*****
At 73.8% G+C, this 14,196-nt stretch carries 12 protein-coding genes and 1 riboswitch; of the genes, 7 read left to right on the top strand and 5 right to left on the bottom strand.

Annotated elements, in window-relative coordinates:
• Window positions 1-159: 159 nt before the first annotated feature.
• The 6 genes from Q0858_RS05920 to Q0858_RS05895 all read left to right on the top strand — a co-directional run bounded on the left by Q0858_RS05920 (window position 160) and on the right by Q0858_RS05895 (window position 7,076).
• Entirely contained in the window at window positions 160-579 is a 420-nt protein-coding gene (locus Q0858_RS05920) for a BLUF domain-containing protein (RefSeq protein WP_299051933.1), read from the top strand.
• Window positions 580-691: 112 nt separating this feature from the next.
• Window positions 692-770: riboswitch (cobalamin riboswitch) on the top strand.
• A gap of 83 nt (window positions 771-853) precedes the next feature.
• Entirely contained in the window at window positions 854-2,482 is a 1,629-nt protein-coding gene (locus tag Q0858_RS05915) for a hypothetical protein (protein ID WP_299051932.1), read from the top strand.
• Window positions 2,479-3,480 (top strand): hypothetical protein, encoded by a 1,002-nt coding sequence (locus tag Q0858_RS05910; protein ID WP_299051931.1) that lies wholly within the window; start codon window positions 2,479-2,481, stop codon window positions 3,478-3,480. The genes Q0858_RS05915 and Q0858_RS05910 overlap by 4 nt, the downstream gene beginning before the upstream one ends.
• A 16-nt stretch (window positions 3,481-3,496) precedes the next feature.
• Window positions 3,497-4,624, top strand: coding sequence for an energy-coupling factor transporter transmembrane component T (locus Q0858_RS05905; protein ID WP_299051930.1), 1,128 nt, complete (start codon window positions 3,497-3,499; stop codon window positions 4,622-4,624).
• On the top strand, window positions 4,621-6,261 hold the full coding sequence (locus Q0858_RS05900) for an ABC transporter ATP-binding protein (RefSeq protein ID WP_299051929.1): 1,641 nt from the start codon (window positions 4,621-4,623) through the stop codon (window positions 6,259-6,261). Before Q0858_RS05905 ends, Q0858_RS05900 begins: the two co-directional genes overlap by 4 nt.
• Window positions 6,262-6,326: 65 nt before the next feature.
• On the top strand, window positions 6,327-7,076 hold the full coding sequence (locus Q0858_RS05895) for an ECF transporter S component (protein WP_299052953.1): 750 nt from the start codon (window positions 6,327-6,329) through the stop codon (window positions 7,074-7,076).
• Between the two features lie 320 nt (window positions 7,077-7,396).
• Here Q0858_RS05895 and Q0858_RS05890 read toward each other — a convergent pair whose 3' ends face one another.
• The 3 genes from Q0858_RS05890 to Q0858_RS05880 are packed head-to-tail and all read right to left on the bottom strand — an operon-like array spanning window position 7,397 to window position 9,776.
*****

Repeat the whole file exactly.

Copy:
At 73.8% G+C, this 14,196-nt stretch carries 12 protein-coding genes and 1 riboswitch; of the genes, 7 read left to right on the top strand and 5 right to left on the bottom strand.

Annotated elements, in window-relative coordinates:
• Window positions 1-159: 159 nt before the first annotated feature.
• The 6 genes from Q0858_RS05920 to Q0858_RS05895 all read left to right on the top strand — a co-directional run bounded on the left by Q0858_RS05920 (window position 160) and on the right by Q0858_RS05895 (window position 7,076).
• Entirely contained in the window at window positions 160-579 is a 420-nt protein-coding gene (locus Q0858_RS05920) for a BLUF domain-containing protein (RefSeq protein WP_299051933.1), read from the top strand.
• Window positions 580-691: 112 nt separating this feature from the next.
• Window positions 692-770: riboswitch (cobalamin riboswitch) on the top strand.
• A gap of 83 nt (window positions 771-853) precedes the next feature.
• Entirely contained in the window at window positions 854-2,482 is a 1,629-nt protein-coding gene (locus tag Q0858_RS05915) for a hypothetical protein (protein ID WP_299051932.1), read from the top strand.
• Window positions 2,479-3,480 (top strand): hypothetical protein, encoded by a 1,002-nt coding sequence (locus tag Q0858_RS05910; protein ID WP_299051931.1) that lies wholly within the window; start codon window positions 2,479-2,481, stop codon window positions 3,478-3,480. The genes Q0858_RS05915 and Q0858_RS05910 overlap by 4 nt, the downstream gene beginning before the upstream one ends.
• A 16-nt stretch (window positions 3,481-3,496) precedes the next feature.
• Window positions 3,497-4,624, top strand: coding sequence for an energy-coupling factor transporter transmembrane component T (locus Q0858_RS05905; protein ID WP_299051930.1), 1,128 nt, complete (start codon window positions 3,497-3,499; stop codon window positions 4,622-4,624).
• On the top strand, window positions 4,621-6,261 hold the full coding sequence (locus Q0858_RS05900) for an ABC transporter ATP-binding protein (RefSeq protein ID WP_299051929.1): 1,641 nt from the start codon (window positions 4,621-4,623) through the stop codon (window positions 6,259-6,261). Before Q0858_RS05905 ends, Q0858_RS05900 begins: the two co-directional genes overlap by 4 nt.
• Window positions 6,262-6,326: 65 nt before the next feature.
• On the top strand, window positions 6,327-7,076 hold the full coding sequence (locus Q0858_RS05895) for an ECF transporter S component (protein WP_299052953.1): 750 nt from the start codon (window positions 6,327-6,329) through the stop codon (window positions 7,074-7,076).
• Between the two features lie 320 nt (window positions 7,077-7,396).
• Here Q0858_RS05895 and Q0858_RS05890 read toward each other — a convergent pair whose 3' ends face one another.
• The 3 genes from Q0858_RS05890 to Q0858_RS05880 are packed head-to-tail and all read right to left on the bottom strand — an operon-like array spanning window position 7,397 to window position 9,776.